There is no bigger fish in the sea when it comes to the Bedlam rivaly than Jenks (Okla.) High safety Steven Parker.
Parker, a Scout 300 prospect, is expected to be in Stillwater once again when the 17th-ranked Sooners and sixth-ranked Cowboys meet Saturday morning.
A win on the field would obviously be great for either team but winning the Parker recruiting battle might prove to be just as important.
"It has been a pretty even year in-state and Parker is the big fish who is still out there," Scout national recruiting analyst Greg Powers said. "Oklahoma typically has had a stranglehold on players it has coveted from Jenks, but in this situation the family connection for the four-star safety is in Stillwater."
The connection is with OSU, but the first offer was from OU. Both schools have their ties to Parker. His former teammates, running back Alex Ross and wide receiver Jordan Smallwood, are with the Sooners.
His teammate, three-star safety Dylan Harding, has been a firm Cowboys commit ever since he made it official during the summer.
There are reasons to go to both schools. OU made sure he knows what a priority he is as Bob and Mike Stoops both visited Parker on Sunday.
Those that have played against him know there is a reason why he has more than 20 offers and is the top uncommitted prospect in the state.
"Steven? Man, he's good," Midwest City (Okla.) High safety Will Sunderland said. "He does everything real well and is so smooth with everything. I definitely see what coaches see."
Parker is the state's top safety prospect for 2014, while Sunderland is set to take that title for the Class of 2015. Jenks defeated Midwest City in the state quarterfinals two weeks ago.
One recruit normally can't make or break a recruiting class. But it sure helps when you're on the winning side of things like OU was in a bitter battle for wide receiver Ryan Broyles in 2007. Back and forth it went before the Sooners came out on top against the Cowboys.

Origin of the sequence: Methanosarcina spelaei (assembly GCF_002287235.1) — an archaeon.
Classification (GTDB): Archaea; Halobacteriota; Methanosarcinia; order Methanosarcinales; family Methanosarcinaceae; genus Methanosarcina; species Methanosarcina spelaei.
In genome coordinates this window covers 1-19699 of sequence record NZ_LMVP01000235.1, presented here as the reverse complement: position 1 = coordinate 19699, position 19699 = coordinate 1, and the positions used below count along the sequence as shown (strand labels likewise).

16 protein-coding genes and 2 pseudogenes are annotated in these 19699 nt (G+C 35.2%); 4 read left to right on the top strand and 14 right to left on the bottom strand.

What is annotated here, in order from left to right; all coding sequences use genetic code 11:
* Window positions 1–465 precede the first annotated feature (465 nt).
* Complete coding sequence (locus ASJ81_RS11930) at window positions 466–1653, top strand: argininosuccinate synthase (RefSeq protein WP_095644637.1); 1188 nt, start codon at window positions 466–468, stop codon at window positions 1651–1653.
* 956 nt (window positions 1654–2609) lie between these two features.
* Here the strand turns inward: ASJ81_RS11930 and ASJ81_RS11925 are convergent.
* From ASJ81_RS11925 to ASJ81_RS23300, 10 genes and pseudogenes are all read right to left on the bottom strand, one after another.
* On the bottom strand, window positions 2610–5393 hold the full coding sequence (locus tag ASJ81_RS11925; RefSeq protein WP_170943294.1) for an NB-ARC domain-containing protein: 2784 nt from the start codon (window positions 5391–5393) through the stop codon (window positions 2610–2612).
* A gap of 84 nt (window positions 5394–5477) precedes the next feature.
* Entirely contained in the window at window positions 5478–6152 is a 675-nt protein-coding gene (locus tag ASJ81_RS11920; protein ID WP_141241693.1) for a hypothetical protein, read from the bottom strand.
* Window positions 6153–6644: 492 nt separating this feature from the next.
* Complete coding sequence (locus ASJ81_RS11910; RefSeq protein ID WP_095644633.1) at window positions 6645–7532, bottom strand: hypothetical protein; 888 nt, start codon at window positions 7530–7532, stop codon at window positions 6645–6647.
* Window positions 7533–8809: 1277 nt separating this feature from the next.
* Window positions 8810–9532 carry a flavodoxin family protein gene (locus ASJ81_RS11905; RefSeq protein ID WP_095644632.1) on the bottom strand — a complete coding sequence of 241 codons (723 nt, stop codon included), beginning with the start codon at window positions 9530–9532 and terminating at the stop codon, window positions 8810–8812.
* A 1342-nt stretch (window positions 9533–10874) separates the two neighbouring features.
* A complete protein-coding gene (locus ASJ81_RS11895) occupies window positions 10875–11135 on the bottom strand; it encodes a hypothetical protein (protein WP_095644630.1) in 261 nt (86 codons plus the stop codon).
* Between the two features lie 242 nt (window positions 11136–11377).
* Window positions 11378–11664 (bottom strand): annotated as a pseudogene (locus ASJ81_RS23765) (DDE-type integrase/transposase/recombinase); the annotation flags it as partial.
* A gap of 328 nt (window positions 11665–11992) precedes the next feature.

The attitude back then by OU was it could wait with some in-state kids. The Sooners would pounce in there late and get their man.
It doesn't work that way anymore. Not with schools like Texas A&M, Arkansas and Ole Miss breathing down your neck for Parker. And OU realized it immediately. Mike Stoops offered Parker in May 2012 when he was a virtual unknown.
Following an eye-opening three-day camp performance at OU that summer, it was clear the Sooners knew what they were doing. OSU was next to offer, and Parker traded in-state unofficial visits throughout last season.
This year has been different because he's not a regional name. Parker is a national name, and he has visited Arkansas and Texas A&M twice this year and made official visits to both campuses.
There were rumblings about a potential Aggies commitment after his visit, but Parker quietly eliminated that. He has been consistent throughout the process that he wants to take all five of his official visits before deciding.
The recruiting hasn't been a distraction with him on the field, though.
"He's big, a lot bigger than a lot of defensive backs you see," Moore (Okla.) Westmoore wide receiver Dahu Green said. "He's always in control."
Green should be among the state's top prospects next year and Jenks defeated Moore Westmoore twice this season, including last week in the semifinals.
OU and OSU have gone at each other hard this recruiting cycle. The Cowboys have four in-state commits, while the Sooners sit with three.
The two schools battled intensely for Dallas Pinkston four-star defensive end Trey Carter. The Sooners looked to be the choice before OU bowed out because of some academic concerns. OU's loss became OSU's gain last week.
Tulsa (Okla.) Union wide receiver Jeffery Mead was another tough situation with both schools tugging at him. The Sooners won out in that one in June.
"At this point in time, the Cowboys currently hold commits from two in-state four-star recruits and a slight edge over the Sooners for in-state prospects," Powers said. "But if Parker can be wooed to Norman, it would even things up between the two schools."
Parker holds all the cards in this one. He has the Sooners and Cowboys in the palm of his hand. His decision, whenever it comes, could say a lot about the direction of both programs.